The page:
These children suffer from severe psychomotor deterioration that leads to vegetative states, seizures, profound visual loss secondary to retinal degeneration and, ultimately, premature death.1 NCL disorders are inherited in an autosomal recessive manner.2 The rate of progressive vision loss that occurs in NCL disorders is extremely rapid, with profound vision loss occurring in a matter of months.1
|Fig. 2. Autofluorescence of the right (at left) and left maculae. Click image to enlarge.|
The differential diagnosis for this patient includes retinitis pigmentosa (RP) and Stargardt’s disease (SD). RP represents a group of retinal degenerative diseases that begin by affecting the rod photoreceptors and eventually lead to degeneration of the cone photoreceptors.4 SD is the result of a mutation in the ABCA4 gene that leads to accumulation of byproducts within the retinal pigment epithelium (RPE) that cause dysfunction and death of the photoreceptors.5
Appropriate ancillary testing for any patient with a suspected hereditary retinal disease includes full-field electroretinography (ERG), electrooculography (EOG), dark adaptation, perimetry testing, OCT, FAF and genetic testing. ERG studies of Batten disease patients are often abnormal early on and eventually becomes flat or undetectable. FAF shows an accumulation of storage material that hyperautofluoresces. This storage material appears similar to ceroid and liposfuscin, but is actually a mixture of lipoproteins and hydrophobic peptides.1,2 Hypoautofluorescence on autofluorescence imaging is indicative of atrophy.6 Lastly, OCT imaging will show small hyper-reflective bodies at the RPE level.1,2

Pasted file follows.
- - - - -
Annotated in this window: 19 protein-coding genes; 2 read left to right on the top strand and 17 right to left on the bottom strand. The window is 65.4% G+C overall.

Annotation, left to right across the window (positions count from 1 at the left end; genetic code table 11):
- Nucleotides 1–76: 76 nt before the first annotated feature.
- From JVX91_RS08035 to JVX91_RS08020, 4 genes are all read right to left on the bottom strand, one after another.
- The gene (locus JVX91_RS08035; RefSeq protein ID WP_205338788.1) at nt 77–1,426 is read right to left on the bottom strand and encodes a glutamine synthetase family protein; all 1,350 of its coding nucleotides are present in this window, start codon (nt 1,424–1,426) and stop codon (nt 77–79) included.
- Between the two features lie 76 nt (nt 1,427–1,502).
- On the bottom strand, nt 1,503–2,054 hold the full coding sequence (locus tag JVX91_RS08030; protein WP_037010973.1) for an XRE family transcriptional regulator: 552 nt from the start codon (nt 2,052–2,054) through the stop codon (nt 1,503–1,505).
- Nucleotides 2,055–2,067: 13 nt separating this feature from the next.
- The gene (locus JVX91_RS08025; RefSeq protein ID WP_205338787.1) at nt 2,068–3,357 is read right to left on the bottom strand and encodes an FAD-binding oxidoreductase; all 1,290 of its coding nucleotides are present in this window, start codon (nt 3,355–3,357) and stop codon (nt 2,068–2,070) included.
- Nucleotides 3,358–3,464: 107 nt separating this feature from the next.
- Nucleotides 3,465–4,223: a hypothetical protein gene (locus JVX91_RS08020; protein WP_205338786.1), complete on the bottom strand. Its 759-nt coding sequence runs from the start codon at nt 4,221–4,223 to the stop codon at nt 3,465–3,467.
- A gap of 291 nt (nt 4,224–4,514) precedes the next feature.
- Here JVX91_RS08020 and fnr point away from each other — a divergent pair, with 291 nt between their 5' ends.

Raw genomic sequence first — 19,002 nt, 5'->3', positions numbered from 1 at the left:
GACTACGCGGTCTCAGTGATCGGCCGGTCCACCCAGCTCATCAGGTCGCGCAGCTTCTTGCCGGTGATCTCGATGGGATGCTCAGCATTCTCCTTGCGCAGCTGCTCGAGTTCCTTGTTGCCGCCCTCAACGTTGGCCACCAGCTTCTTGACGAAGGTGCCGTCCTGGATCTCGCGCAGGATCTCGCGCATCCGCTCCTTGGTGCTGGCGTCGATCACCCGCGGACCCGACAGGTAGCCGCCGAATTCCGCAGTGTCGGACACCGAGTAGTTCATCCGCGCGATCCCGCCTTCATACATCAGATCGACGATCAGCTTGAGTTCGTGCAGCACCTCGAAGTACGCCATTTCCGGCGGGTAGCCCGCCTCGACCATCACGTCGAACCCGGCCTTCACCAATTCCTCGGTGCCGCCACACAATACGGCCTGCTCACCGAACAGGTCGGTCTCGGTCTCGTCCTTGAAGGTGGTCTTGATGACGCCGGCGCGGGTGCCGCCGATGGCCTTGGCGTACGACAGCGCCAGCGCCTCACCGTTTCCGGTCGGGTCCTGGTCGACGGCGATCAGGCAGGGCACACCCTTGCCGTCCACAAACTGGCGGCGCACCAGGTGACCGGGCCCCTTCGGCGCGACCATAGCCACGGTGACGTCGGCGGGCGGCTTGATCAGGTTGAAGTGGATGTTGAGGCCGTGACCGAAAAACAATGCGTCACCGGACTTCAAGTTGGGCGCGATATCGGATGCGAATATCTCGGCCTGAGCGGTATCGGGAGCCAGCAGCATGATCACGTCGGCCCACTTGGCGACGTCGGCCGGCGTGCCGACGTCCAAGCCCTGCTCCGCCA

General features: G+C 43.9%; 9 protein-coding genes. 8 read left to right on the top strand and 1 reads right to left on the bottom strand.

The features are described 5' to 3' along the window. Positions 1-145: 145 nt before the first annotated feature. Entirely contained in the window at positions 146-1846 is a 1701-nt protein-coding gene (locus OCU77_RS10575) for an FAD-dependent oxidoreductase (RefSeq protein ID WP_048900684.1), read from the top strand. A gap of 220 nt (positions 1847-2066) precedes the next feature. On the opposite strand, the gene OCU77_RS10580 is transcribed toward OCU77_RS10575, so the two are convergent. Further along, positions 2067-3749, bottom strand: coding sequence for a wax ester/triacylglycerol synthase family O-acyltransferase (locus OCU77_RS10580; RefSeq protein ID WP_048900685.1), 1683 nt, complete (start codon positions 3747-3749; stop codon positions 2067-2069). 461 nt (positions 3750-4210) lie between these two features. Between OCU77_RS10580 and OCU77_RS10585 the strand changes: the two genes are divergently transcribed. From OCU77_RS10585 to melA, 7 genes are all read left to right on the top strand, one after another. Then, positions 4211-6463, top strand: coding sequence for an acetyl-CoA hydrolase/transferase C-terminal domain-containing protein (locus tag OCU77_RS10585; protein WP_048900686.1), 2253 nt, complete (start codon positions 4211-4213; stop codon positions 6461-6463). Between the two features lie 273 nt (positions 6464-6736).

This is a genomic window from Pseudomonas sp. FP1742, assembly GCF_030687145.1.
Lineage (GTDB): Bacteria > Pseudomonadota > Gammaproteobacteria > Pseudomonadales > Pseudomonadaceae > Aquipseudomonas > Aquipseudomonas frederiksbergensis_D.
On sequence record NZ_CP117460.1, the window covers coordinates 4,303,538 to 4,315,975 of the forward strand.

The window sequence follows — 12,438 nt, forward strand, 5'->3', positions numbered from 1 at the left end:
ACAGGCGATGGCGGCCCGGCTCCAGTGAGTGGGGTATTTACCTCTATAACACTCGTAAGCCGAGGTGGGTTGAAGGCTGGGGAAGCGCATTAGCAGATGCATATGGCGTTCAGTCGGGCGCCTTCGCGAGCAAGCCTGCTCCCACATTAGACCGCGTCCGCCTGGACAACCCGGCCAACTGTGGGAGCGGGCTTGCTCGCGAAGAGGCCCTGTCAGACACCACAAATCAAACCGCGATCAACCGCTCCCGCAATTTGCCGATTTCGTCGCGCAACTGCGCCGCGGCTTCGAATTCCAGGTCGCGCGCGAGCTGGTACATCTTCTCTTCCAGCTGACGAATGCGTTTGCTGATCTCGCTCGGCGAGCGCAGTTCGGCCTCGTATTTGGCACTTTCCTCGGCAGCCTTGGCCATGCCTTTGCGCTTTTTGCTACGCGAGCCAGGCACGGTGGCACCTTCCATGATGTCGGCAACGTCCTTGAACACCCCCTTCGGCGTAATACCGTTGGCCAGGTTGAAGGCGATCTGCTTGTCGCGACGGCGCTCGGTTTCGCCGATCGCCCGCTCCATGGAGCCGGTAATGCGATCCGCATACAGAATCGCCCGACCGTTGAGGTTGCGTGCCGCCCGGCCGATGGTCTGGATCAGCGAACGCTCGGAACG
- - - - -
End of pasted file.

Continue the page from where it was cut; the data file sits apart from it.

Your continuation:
In the past, biopsies from the brain and full-thickness rectal biopsy were the standard protocol for diagnosing NCLs. These biopsies looked for inclusion bodies in the cells of these tissues. Currently brain biopsies are no longer justifiable for the diagnosis of NCL. Rather muscle biopsy may represent the best approach to ultrastructural diagnosis of the disease; however, muscle biopsies are not ideal for differentiating between the four forms of NCLs as the fibers only show curvilinear inclusions.1
As patients with Batten disease may be nonresponsive and have potentially poor prognosis, genetic testing is necessary to confirm the diagnosis. Our patient was referred to a genetics specialist the same day. The genetics specialist counseled the patient and family on the possible results. It was also recommended that siblings of the patient be genetically tested as well.
Until recently, there has not been a treatment for Batten disease; however, on April 27, 2017, the FDA approved the drug Brineura (cerliponase alfa, BioMarin) as a treatment option for the specific form of Batten disease known as Jansky-Bielschowsky disease. It is the first FDA-approved treatment shown to retard ambulatory loss in pediatric patients ages three and older suffering from the late infantile NCL type 2. Brineura is an enzyme replacement therapy.7 Its main component, cerliponase alfa, is the recombinant form of human TPP1, the specific enzyme that is deficient in those suffering from this form of Batten disease.7
Dr. Diego is a resident at Bascom Palmer in Miami.
1. Ryan S, Schachat A, Wilkinson C. 5th ed. Retina. London: Saunders/Elsevier;2013.